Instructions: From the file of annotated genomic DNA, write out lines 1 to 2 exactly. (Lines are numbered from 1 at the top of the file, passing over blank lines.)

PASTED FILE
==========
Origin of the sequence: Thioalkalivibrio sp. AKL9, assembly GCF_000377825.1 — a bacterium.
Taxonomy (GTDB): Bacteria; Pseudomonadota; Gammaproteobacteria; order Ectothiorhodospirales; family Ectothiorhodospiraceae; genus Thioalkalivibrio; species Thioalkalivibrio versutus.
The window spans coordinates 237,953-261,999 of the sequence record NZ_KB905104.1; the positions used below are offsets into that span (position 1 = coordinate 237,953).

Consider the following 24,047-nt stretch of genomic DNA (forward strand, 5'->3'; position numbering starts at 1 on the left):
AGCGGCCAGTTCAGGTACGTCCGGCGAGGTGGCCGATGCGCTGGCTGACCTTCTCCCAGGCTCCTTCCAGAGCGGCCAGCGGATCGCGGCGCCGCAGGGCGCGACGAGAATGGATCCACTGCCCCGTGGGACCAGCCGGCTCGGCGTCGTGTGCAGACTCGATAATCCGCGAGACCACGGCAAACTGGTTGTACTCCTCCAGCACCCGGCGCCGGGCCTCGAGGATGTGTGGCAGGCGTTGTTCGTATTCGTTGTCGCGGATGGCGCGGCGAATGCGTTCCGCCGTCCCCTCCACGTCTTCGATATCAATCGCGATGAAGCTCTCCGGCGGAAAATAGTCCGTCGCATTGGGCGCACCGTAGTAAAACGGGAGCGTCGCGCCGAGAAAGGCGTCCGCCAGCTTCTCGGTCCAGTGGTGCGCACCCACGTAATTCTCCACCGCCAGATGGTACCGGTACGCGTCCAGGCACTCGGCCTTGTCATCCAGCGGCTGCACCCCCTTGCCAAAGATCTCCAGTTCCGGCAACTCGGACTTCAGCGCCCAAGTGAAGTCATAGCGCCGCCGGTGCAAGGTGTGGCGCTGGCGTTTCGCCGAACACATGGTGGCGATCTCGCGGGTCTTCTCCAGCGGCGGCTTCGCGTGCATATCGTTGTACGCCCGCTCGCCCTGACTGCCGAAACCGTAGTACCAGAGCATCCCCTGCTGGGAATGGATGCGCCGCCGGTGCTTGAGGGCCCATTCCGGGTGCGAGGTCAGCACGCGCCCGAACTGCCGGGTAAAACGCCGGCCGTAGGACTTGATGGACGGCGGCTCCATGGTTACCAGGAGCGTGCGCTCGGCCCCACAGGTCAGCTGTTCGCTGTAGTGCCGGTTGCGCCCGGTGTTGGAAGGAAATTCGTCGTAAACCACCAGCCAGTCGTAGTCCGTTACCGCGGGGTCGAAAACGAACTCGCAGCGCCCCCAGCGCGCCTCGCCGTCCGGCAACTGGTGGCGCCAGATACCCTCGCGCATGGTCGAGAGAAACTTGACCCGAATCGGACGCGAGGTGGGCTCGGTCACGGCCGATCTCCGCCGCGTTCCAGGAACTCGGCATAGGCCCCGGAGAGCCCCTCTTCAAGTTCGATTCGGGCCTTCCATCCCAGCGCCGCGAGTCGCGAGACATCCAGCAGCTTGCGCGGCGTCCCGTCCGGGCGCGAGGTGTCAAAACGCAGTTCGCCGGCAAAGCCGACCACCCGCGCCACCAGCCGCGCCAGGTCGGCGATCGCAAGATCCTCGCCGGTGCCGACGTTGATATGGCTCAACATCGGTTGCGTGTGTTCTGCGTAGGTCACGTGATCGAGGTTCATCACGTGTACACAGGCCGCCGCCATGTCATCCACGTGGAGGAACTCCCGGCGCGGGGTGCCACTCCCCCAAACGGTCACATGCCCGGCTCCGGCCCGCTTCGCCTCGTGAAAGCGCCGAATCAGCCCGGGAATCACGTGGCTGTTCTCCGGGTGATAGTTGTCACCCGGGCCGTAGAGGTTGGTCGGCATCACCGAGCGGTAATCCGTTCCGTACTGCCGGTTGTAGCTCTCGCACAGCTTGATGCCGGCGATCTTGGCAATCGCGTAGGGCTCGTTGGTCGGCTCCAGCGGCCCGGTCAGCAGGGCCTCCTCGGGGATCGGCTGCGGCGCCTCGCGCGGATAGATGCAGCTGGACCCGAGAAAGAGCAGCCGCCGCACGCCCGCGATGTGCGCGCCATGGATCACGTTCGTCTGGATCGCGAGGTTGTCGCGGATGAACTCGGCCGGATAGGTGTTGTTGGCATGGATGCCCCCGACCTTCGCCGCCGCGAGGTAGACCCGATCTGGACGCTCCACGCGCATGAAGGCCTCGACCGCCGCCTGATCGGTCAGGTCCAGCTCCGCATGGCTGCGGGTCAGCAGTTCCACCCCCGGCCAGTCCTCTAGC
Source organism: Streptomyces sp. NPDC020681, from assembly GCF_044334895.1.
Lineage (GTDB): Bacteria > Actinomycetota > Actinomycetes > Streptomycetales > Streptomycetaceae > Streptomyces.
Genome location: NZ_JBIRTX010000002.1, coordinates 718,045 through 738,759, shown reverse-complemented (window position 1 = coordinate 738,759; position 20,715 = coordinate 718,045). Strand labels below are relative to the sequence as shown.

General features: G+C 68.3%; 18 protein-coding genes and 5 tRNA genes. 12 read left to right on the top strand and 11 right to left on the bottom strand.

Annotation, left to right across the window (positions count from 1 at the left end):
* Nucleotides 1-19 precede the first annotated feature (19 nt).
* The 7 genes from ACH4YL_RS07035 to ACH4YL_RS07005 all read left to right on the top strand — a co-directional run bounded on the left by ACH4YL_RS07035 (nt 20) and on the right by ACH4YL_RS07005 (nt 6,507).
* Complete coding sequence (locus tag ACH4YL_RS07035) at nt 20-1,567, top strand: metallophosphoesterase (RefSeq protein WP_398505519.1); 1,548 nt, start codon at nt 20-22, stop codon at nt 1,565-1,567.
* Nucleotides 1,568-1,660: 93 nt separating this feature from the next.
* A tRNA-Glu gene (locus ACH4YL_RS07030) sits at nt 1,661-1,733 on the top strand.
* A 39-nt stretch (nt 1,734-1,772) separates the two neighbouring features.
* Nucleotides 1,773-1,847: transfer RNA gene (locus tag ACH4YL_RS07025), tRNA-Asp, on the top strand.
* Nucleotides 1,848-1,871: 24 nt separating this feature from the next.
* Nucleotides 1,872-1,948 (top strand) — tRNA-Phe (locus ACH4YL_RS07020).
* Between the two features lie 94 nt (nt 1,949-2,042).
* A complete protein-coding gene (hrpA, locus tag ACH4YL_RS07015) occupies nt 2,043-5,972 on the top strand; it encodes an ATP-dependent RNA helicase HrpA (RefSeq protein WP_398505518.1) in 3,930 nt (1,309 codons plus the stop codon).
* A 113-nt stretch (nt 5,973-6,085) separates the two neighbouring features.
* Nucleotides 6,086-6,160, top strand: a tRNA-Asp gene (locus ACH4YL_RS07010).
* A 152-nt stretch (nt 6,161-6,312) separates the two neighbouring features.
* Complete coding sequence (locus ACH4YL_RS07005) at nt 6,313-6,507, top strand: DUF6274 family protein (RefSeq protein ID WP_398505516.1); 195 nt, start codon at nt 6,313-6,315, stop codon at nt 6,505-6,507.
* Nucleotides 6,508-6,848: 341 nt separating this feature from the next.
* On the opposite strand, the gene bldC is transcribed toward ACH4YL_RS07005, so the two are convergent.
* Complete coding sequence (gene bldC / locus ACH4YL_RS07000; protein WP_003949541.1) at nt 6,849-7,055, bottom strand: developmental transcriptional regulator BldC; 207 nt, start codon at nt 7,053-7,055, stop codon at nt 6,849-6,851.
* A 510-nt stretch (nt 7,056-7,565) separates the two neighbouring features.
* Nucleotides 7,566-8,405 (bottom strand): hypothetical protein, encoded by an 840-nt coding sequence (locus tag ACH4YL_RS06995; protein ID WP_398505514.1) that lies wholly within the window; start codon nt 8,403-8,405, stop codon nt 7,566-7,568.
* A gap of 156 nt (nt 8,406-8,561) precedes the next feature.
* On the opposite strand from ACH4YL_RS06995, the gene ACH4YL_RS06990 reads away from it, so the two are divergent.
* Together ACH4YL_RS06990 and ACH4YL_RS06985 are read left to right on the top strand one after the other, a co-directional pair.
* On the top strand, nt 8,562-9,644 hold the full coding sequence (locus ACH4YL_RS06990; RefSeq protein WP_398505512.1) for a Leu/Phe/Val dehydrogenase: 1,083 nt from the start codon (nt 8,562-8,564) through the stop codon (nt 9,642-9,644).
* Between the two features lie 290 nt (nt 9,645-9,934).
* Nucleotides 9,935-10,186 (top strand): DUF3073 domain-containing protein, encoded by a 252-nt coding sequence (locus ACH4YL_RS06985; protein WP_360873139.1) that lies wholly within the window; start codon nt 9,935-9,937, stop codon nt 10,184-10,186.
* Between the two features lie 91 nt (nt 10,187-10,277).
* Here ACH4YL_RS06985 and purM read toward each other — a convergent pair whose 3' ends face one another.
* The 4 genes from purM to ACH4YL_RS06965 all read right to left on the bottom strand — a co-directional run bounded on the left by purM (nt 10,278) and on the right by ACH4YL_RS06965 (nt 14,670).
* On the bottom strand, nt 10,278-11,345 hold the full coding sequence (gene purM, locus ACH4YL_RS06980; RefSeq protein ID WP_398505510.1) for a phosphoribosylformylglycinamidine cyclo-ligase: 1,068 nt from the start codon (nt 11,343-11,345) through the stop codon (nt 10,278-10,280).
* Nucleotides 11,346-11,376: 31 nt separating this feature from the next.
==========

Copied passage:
Origin of the sequence: Thioalkalivibrio sp. AKL9, assembly GCF_000377825.1 — a bacterium.
Taxonomy (GTDB): Bacteria; Pseudomonadota; Gammaproteobacteria; order Ectothiorhodospirales; family Ectothiorhodospiraceae; genus Thioalkalivibrio; species Thioalkalivibrio versutus.